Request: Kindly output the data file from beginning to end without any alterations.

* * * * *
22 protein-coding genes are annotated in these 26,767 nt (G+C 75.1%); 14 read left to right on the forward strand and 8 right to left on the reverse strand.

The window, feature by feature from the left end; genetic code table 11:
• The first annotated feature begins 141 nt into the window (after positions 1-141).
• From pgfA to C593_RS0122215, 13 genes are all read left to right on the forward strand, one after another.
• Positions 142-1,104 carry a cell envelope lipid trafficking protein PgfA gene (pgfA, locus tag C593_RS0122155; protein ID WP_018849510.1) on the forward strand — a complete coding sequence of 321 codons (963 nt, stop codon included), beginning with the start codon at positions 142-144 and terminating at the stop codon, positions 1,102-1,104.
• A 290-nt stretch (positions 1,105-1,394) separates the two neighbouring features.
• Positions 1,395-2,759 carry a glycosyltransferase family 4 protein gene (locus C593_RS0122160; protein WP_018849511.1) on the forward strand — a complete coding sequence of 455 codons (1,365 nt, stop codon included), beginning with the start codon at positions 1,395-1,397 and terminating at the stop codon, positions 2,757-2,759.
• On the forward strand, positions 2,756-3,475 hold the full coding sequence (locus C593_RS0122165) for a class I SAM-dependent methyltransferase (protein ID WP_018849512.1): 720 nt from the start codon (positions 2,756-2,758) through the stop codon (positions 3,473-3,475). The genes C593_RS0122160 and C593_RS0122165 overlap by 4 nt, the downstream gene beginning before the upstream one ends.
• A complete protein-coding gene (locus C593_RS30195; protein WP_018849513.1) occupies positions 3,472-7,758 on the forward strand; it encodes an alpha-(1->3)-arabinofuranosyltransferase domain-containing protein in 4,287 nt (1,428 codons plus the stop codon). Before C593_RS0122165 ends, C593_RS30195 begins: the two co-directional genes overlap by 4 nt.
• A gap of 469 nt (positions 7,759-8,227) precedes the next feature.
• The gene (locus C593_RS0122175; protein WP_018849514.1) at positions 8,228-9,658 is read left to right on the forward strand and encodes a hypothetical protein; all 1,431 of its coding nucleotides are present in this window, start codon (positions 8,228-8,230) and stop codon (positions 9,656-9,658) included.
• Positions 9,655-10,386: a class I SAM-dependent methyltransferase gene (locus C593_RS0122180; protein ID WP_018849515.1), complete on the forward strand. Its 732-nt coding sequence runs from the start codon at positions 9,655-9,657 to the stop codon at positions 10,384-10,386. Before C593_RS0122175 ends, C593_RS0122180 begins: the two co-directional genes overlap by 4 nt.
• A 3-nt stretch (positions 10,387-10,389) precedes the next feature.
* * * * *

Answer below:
22 protein-coding genes are annotated in these 26,767 nt (G+C 75.1%); 14 read left to right on the forward strand and 8 right to left on the reverse strand.

The window, feature by feature from the left end; genetic code table 11:
• The first annotated feature begins 141 nt into the window (after positions 1-141).
• From pgfA to C593_RS0122215, 13 genes are all read left to right on the forward strand, one after another.
• Positions 142-1,104 carry a cell envelope lipid trafficking protein PgfA gene (pgfA, locus tag C593_RS0122155; protein ID WP_018849510.1) on the forward strand — a complete coding sequence of 321 codons (963 nt, stop codon included), beginning with the start codon at positions 142-144 and terminating at the stop codon, positions 1,102-1,104.
• A 290-nt stretch (positions 1,105-1,394) separates the two neighbouring features.
• Positions 1,395-2,759 carry a glycosyltransferase family 4 protein gene (locus C593_RS0122160; protein WP_018849511.1) on the forward strand — a complete coding sequence of 455 codons (1,365 nt, stop codon included), beginning with the start codon at positions 1,395-1,397 and terminating at the stop codon, positions 2,757-2,759.
• On the forward strand, positions 2,756-3,475 hold the full coding sequence (locus C593_RS0122165) for a class I SAM-dependent methyltransferase (protein ID WP_018849512.1): 720 nt from the start codon (positions 2,756-2,758) through the stop codon (positions 3,473-3,475). The genes C593_RS0122160 and C593_RS0122165 overlap by 4 nt, the downstream gene beginning before the upstream one ends.
• A complete protein-coding gene (locus C593_RS30195; protein WP_018849513.1) occupies positions 3,472-7,758 on the forward strand; it encodes an alpha-(1->3)-arabinofuranosyltransferase domain-containing protein in 4,287 nt (1,428 codons plus the stop codon). Before C593_RS0122165 ends, C593_RS30195 begins: the two co-directional genes overlap by 4 nt.
• A gap of 469 nt (positions 7,759-8,227) precedes the next feature.
• The gene (locus C593_RS0122175; protein WP_018849514.1) at positions 8,228-9,658 is read left to right on the forward strand and encodes a hypothetical protein; all 1,431 of its coding nucleotides are present in this window, start codon (positions 8,228-8,230) and stop codon (positions 9,656-9,658) included.
• Positions 9,655-10,386: a class I SAM-dependent methyltransferase gene (locus C593_RS0122180; protein ID WP_018849515.1), complete on the forward strand. Its 732-nt coding sequence runs from the start codon at positions 9,655-9,657 to the stop codon at positions 10,384-10,386. Before C593_RS0122175 ends, C593_RS0122180 begins: the two co-directional genes overlap by 4 nt.
• A 3-nt stretch (positions 10,387-10,389) precedes the next feature.